want to risk using it up. One person was already confined to bed with Soroche.
As heating is only provided in bedrooms and the dining room, the sense of being on the frontier is heightened by the choice of clothing worn by staff. Apart from the waitresses who have standard uniforms, but I suppose are only on duty for short periods, everyone walks around dressed in trousers, woolly hats, hoodies and jackets. Quite bizarre when you first see them but it was repeated at all the hotels because of the cold. During the day it warms up outside and the sun is scorchingly fierce but inside and as sunset approaches the chill sets in.
That night the altitude had an even worse affect on my sleep. I will explain the pattern as many people experience it in the same way. I find it easy to go to sleep but then breathing becomes more shallow so blood oxygen levels fall even lower. At some point it is so low the body takes over and jolts you awake, wide-eyed, to breathe more deeply. Once this has happened it is difficult to get back to sleep however exhausted you are because the blood
oxygen level is so low. It feels like torture. You drift off, breathe 8 or 9 times then the 10th breathe produces the 'jolt' affect and you wake up unable to catch your breath. A few minutes deep breathing and you drift again, only to have the same pattern repeat itself some 30 seconds later. In the Hotel de Sal I woke up at 1am after about 2 1/2 hours and that was it for the night.
Rather than lie there fighting the urge to drift off I tried to do Sudokus. Unfortunately I think the lack of oxygen and/or sleep also affected my brain as I never managed to complete one. I could only do the easy part at the start and then had to give up and move onto a new one. It was a relief when dawn broke.
We travelled on the next day, viewing more of the Salar and it's features, stopping at the Tayka Hotel de Piedra for lunch then travelling further south until we reached the edge of the Atacama desert. On checking in at the Tayka El Desierto (Elevation 5,000 metres) Marcos arranged for me to have oxygen that night. I was unsure whether it
would happen as again there was someone confined to bed with altitude sickness and I thought their need might be greater than mine. I was not ill just desperate for sleep. However it arrived at 10pm with instructions to use it for 5 minutes every hour at level 4. It felt scary using it alone as I know nothing about it and had to trust the instructions given. The first use made it easier to breathe whilst wearing the face mask but the effect reduced immediately once the five minutes was up. It was so tempting to keep on using it but I had to discipline myself. Jim was trying to sleep while all this movement in semi darkness was going on.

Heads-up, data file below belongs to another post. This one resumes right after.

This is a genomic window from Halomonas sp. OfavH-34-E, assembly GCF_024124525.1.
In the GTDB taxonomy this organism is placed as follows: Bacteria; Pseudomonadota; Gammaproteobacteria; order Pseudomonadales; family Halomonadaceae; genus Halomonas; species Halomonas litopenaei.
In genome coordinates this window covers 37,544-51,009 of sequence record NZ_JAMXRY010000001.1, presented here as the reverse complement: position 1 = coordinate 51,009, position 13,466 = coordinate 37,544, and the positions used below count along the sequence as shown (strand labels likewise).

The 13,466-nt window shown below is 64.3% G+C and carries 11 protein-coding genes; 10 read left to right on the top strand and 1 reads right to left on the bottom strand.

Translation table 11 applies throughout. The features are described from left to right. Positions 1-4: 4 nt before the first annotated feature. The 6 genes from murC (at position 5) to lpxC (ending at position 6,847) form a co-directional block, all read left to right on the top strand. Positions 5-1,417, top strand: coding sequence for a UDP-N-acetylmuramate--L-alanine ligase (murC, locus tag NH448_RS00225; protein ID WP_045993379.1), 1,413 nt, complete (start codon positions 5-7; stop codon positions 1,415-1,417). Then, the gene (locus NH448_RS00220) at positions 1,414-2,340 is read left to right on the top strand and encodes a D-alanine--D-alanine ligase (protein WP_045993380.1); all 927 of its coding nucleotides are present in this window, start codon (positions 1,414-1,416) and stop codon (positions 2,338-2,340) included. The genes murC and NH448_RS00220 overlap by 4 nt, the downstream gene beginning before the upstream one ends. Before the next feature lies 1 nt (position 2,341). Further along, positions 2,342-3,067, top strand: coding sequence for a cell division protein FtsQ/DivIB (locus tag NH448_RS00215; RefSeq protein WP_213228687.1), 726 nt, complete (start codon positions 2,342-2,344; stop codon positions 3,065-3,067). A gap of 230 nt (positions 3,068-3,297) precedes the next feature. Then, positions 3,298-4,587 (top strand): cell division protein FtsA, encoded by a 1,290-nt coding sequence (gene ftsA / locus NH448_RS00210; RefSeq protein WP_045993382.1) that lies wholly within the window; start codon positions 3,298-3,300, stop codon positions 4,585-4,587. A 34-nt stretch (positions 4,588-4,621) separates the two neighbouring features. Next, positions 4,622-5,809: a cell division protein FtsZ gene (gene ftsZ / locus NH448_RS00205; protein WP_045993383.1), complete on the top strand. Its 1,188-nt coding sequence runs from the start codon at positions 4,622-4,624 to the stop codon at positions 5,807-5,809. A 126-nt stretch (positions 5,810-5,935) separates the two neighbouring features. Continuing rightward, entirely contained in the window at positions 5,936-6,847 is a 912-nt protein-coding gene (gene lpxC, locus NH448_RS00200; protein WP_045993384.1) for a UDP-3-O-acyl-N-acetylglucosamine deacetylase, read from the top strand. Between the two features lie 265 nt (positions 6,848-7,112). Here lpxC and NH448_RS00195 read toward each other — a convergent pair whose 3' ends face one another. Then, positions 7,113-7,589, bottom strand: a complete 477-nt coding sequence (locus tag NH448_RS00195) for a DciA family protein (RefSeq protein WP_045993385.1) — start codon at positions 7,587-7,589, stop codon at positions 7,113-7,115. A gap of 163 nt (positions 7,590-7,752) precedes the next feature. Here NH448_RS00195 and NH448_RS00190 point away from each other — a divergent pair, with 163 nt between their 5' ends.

The next session an hour later had a slightly longer lasting effect although I could still not breathe well enough to sleep but by the midnight session I realised it was cumulative and lasting longer each time. At 1am I had my final dose as after that I fell into a lovely welcome sleep until the alarm awoke me at 5.45am. My lips were usually an unbecoming purple colour when it was time to get up giving me a
Goth-like appearance. An unexpected benefit from the oxygen was that the feeling came back in my lips. I had not realised it had gone until it returned! They also returned to the normal colour.
Set for the day after almost 5 hours sleep we started off across the desert stopping at numerous lakes, or lagunas, all of which had unique features and many supported huge numbers of flamingos. Their beauty was as breathtaking as the altitude. I wanted to stand there and absorb the views so I could hold their tranquility and magnificence inside. I think it is the combination of vastness, contrasting colours of blue, green or red water, the blue sky and multicoloured rock that makes the scenery so spellbinding. Unfortunately photographs do not do it justice because of the scale so I took a number of videos. This always gets me into trouble with Jim as it exhausts the camera battery more quickly. So when I was expecting to be told off I asked Jim if he had used his video to which he replied, "Yes, once, or perhaps twice, in fact it might have been three times". That made my 9 videos look much more reasonable! As